Sarah sat at the reception desk. She was on night duty and was alone. The night was hot, stuffy and the air conditioning was barely functioning. The breeze from the open window was very welcome.
The area was called ‘the one-way ward’ by some of the staff. It was the wing of the oncology department where the hopeless cases received palliative care to ease their last days. The name wasn’t meant to be cruel; it was an attempt to inject some gallows humor, to lift the somber atmosphere.
There were eight private and semi-private rooms in the area, all within easy access of the main desk. It was an easy job. The patients were drugged to the eyeballs, heavily sedated. They slept away their last few hours.
Sarah’s eyes closed without her even being aware she was falling asleep. The book she was reading slipped from her fingers and landed with a soft bump on the desk.
She woke with a start. Glancing at the computer on the desk, she realized fifteen minutes had passed. She checked the monitor. No alerts.
A man walked out of one of the semi-private rooms. Sarah knew there were two teenage girls in that room. Her hand flashed to the security call button.
“Don’t,” he said.
Her hand froze. All she could do was stare at the man.
“Come with me.”
She rose and walked towards him. Her mind was screaming; this was insanity, he was going to kill her and do terrible, unspeakable things to the helpless patients. She couldn’t stop herself, some external force was driving her legs. She stood beside him, unwillingly compliant.
“Walk with me.”
He headed into the next room. She followed, still trying to force her legs to move towards the reception desk and safety.
The two patients were both men in their forties. Yellow skin was stretched over cadaverous faces. They lay, eyes closed, on their death beds, surrounded by technology that was unable to save them. The drugs kept them pain free, that was all. The chemotherapy, the radiotherapy hadn’t worked for them. Modern medicine was making huge inroads into treating cancer, but there were still people for whom no treatment had worked.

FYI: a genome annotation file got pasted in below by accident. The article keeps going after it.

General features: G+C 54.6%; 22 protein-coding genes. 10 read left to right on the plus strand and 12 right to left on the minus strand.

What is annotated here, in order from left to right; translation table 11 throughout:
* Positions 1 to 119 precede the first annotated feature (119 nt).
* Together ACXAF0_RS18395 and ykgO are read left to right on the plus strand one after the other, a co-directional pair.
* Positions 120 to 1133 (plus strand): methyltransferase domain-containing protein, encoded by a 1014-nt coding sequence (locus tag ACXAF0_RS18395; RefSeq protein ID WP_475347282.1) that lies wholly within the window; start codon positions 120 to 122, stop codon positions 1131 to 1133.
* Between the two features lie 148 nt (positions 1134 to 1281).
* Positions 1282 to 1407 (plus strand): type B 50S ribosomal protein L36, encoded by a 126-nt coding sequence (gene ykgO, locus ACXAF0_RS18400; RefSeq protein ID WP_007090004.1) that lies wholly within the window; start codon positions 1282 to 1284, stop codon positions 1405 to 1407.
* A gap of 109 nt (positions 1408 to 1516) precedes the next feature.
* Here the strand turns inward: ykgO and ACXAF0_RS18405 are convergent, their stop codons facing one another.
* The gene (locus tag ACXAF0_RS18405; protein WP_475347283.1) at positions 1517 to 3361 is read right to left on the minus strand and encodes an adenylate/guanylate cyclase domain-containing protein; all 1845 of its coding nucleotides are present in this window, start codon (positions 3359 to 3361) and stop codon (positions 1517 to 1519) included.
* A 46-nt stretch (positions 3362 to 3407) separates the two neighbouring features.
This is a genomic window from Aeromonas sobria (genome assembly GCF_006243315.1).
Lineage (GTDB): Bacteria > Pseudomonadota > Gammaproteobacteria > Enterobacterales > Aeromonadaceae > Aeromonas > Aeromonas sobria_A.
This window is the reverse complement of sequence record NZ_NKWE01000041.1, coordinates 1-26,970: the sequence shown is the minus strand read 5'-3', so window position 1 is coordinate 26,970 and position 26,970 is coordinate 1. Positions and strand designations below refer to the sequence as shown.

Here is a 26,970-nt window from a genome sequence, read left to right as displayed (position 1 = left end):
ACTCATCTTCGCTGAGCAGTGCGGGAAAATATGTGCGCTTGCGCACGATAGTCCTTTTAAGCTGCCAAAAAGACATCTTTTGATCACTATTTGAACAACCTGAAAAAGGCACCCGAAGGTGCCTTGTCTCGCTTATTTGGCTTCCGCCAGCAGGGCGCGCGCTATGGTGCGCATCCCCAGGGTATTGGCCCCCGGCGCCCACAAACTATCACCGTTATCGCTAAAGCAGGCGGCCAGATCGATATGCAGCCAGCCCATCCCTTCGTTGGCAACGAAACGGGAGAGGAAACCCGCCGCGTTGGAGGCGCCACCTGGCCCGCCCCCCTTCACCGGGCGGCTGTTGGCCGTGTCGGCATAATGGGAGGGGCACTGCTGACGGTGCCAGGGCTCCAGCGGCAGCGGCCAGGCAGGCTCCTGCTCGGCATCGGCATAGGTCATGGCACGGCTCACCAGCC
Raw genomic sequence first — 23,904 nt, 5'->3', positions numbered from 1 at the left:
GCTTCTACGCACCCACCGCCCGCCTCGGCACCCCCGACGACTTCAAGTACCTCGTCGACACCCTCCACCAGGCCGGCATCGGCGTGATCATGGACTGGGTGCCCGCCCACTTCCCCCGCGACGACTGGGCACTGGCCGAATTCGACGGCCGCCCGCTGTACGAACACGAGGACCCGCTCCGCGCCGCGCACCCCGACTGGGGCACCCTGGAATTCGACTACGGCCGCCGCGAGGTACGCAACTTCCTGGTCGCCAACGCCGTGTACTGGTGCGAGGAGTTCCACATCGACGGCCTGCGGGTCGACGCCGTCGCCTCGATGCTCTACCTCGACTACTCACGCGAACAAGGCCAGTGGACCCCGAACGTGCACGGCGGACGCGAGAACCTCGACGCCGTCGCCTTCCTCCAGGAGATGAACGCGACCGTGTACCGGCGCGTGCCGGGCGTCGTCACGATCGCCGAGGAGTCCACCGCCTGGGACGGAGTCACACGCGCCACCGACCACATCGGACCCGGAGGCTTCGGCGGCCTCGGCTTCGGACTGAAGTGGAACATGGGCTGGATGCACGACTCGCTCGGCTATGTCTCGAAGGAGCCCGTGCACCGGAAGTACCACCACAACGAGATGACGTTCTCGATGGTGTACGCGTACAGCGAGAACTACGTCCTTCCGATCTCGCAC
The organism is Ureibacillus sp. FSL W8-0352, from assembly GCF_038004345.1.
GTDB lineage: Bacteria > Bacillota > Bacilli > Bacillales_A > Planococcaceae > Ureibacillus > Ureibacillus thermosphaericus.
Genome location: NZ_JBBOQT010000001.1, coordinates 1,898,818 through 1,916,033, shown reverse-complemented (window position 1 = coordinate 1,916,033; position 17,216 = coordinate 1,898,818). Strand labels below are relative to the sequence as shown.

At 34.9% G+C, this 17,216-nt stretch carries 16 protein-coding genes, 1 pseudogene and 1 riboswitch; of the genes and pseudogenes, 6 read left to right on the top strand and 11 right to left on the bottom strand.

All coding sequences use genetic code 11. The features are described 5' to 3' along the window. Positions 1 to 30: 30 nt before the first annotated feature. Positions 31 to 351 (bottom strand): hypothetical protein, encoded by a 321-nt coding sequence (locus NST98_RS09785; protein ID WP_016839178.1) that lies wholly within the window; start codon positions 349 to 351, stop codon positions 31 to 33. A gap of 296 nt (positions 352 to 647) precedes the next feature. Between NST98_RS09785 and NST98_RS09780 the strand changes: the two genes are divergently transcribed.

The man walked up to the nearest bed. He stroked the forehead of the patient.
“Dream, my brother.”
The man in the bed, still unconscious, suddenly smiled. His eyelids flickered and his mouth twitched.
The man moved to the next patient and did the same. The patient responded in the same way.
Her companion moved from room to room, touching each patient on the forehead speaking the same words. Each time the patient responded in the same way.
They returned to the reception area. Sarah felt herself released from whatever hold he’d had over her. She felt weak, her muscles ached.
“You are now free to call security.”
“Who are you? What did you do to those patients?”
“Gave them life.”
“Life? They’re dying.”
“The life they would have lived, had they not been here. In their minds, they are living, falling in love, having children…working, travelling, laughing, crying. Everything they are going to miss.”
Sarah believed him. She had seen the patients’ faces.
“Who are you?”
“I’m cursed. I’m blessed. This is my life, my part to play.”
Sarah, a believer, whispered.
“Are you an angel?”
The man smiled.
“Angel or demon, it does not matter. I am here. That is all that matters.”
He walked out the doors of the ward.
“See to your patients.”
Sarah did as she was told, moving between the rooms, checking each patient carefully. They were still now, but it wasn’t the stillness of sedation. It was the stillness of death. Each one, every single one had died. Sarah supposed in their dream state they had lived full, rich lives and died, surrounded by family and friends. Her unknown visitor had given them quite a gift, but he’d also given her quite the problem. How was she going to explain how the entire ward of patients had died all at exactly the same time?
∼ RJ Meldrum
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